A particularly preferred embodiment provides for the inner ring part and the sprocket ring part having at least one lateral portion where both parts are flush. Such provision of at least one lateral portion where both parts are substantially flush can provide for a common coupling surface for fixing the crank and allows furthermore an aesthetic pleasant appearance and further allows easy manufacture of the bicycle sprocket since it can be envisaged for instance to mould the non-metallic inner ring part to overlap the metallic sprocket ring part on both lateral side surfaces followed by mechanical working such as grinding the non-metallic inner ring part laterally until the metallic sprocket ring part is reached, so as to provide the flush portion where no overlapping exists any more thus allowing for the relative axial movement.
The inner ring part can be made of any non-metallic material, though it is preferred to have it constructed of a polyamide-based synthetic resin impregnated with a carbon fiber filler. This configuration allows a suitable adherence to the metallic part and provides for suitable rigidity while being light-weighted.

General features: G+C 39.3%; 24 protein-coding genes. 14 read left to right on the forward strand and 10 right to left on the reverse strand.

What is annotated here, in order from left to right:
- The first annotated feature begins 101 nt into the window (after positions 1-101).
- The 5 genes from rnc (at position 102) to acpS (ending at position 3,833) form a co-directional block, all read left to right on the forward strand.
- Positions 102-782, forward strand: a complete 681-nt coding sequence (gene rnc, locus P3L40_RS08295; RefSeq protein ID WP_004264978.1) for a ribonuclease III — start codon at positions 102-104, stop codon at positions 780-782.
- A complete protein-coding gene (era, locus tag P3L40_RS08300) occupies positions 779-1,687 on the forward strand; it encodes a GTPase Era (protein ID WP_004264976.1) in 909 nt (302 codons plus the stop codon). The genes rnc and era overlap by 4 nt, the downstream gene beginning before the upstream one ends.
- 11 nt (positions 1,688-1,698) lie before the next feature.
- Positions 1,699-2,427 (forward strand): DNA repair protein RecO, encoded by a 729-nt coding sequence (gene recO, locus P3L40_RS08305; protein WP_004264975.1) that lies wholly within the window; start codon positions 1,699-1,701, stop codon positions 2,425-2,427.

Although the sprocket ring part may be made of aluminum or iron as in the prior art, it is most preferred that the sprocket ring part is constructed of a titanium alloy providing for good rigidity while having reduced weight.
In a particularly preferred embodiment for inexpensive manufacturing, the sprocket ring part is constructed of a die punched metal plate having an annular ring shape with the sprocket teeth formed on the other periphery thereof. Of course, the die punching also provides for the connecting portion being, for instance, formed as radially inwardly projecting and connecting portion having a through hole for receiving a bolt to fix the crank. It is needless to say that the invention also covers other options of building up the metallic part such as molding or other known techniques (e.g., cold forging process).